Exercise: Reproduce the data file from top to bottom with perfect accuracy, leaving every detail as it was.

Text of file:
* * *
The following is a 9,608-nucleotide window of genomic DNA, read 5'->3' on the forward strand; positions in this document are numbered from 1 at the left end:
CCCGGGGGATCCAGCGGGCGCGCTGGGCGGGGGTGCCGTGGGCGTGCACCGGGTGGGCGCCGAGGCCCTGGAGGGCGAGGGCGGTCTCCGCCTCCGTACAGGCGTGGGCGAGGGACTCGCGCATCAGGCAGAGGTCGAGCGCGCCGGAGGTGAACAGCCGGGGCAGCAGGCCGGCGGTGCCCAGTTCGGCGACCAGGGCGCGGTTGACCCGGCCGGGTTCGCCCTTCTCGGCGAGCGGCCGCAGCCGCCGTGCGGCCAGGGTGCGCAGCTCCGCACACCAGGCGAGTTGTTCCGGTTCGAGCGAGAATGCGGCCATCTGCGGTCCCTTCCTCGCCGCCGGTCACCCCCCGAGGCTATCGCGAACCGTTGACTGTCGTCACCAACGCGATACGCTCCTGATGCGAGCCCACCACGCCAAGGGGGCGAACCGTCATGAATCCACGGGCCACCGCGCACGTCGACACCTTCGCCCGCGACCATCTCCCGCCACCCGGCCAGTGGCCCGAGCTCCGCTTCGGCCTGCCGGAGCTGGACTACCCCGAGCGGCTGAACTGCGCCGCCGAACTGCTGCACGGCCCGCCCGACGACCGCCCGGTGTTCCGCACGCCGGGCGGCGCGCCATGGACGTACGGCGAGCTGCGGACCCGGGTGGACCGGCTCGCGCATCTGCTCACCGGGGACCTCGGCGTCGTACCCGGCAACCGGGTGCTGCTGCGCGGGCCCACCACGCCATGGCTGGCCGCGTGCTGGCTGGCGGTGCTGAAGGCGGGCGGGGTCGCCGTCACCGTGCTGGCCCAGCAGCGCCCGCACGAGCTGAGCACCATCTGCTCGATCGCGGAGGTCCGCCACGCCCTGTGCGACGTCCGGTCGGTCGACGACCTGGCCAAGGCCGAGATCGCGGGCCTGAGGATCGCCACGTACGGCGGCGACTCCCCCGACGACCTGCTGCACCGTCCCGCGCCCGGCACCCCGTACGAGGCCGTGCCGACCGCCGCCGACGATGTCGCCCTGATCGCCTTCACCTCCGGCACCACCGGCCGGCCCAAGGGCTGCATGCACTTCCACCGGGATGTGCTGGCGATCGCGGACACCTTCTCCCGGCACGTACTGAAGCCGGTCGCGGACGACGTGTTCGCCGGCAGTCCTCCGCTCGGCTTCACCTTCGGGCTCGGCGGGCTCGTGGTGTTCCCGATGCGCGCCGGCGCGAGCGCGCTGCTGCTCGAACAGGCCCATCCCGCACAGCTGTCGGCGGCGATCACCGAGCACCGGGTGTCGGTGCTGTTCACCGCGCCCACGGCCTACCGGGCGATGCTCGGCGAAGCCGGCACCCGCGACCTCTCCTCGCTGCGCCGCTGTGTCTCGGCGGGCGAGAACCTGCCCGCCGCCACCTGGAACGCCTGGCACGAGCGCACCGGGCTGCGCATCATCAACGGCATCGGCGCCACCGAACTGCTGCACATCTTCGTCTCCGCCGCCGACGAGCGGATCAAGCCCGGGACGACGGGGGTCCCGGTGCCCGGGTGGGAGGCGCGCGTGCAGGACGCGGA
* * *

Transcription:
The following is a 9,608-nucleotide window of genomic DNA, read 5'->3' on the forward strand; positions in this document are numbered from 1 at the left end:
CCCGGGGGATCCAGCGGGCGCGCTGGGCGGGGGTGCCGTGGGCGTGCACCGGGTGGGCGCCGAGGCCCTGGAGGGCGAGGGCGGTCTCCGCCTCCGTACAGGCGTGGGCGAGGGACTCGCGCATCAGGCAGAGGTCGAGCGCGCCGGAGGTGAACAGCCGGGGCAGCAGGCCGGCGGTGCCCAGTTCGGCGACCAGGGCGCGGTTGACCCGGCCGGGTTCGCCCTTCTCGGCGAGCGGCCGCAGCCGCCGTGCGGCCAGGGTGCGCAGCTCCGCACACCAGGCGAGTTGTTCCGGTTCGAGCGAGAATGCGGCCATCTGCGGTCCCTTCCTCGCCGCCGGTCACCCCCCGAGGCTATCGCGAACCGTTGACTGTCGTCACCAACGCGATACGCTCCTGATGCGAGCCCACCACGCCAAGGGGGCGAACCGTCATGAATCCACGGGCCACCGCGCACGTCGACACCTTCGCCCGCGACCATCTCCCGCCACCCGGCCAGTGGCCCGAGCTCCGCTTCGGCCTGCCGGAGCTGGACTACCCCGAGCGGCTGAACTGCGCCGCCGAACTGCTGCACGGCCCGCCCGACGACCGCCCGGTGTTCCGCACGCCGGGCGGCGCGCCATGGACGTACGGCGAGCTGCGGACCCGGGTGGACCGGCTCGCGCATCTGCTCACCGGGGACCTCGGCGTCGTACCCGGCAACCGGGTGCTGCTGCGCGGGCCCACCACGCCATGGCTGGCCGCGTGCTGGCTGGCGGTGCTGAAGGCGGGCGGGGTCGCCGTCACCGTGCTGGCCCAGCAGCGCCCGCACGAGCTGAGCACCATCTGCTCGATCGCGGAGGTCCGCCACGCCCTGTGCGACGTCCGGTCGGTCGACGACCTGGCCAAGGCCGAGATCGCGGGCCTGAGGATCGCCACGTACGGCGGCGACTCCCCCGACGACCTGCTGCACCGTCCCGCGCCCGGCACCCCGTACGAGGCCGTGCCGACCGCCGCCGACGATGTCGCCCTGATCGCCTTCACCTCCGGCACCACCGGCCGGCCCAAGGGCTGCATGCACTTCCACCGGGATGTGCTGGCGATCGCGGACACCTTCTCCCGGCACGTACTGAAGCCGGTCGCGGACGACGTGTTCGCCGGCAGTCCTCCGCTCGGCTTCACCTTCGGGCTCGGCGGGCTCGTGGTGTTCCCGATGCGCGCCGGCGCGAGCGCGCTGCTGCTCGAACAGGCCCATCCCGCACAGCTGTCGGCGGCGATCACCGAGCACCGGGTGTCGGTGCTGTTCACCGCGCCCACGGCCTACCGGGCGATGCTCGGCGAAGCCGGCACCCGCGACCTCTCCTCGCTGCGCCGCTGTGTCTCGGCGGGCGAGAACCTGCCCGCCGCCACCTGGAACGCCTGGCACGAGCGCACCGGGCTGCGCATCATCAACGGCATCGGCGCCACCGAACTGCTGCACATCTTCGTCTCCGCCGCCGACGAGCGGATCAAGCCCGGGACGACGGGGGTCCCGGTGCCCGGGTGGGAGGCGCGCGTGCAGGACGCGGA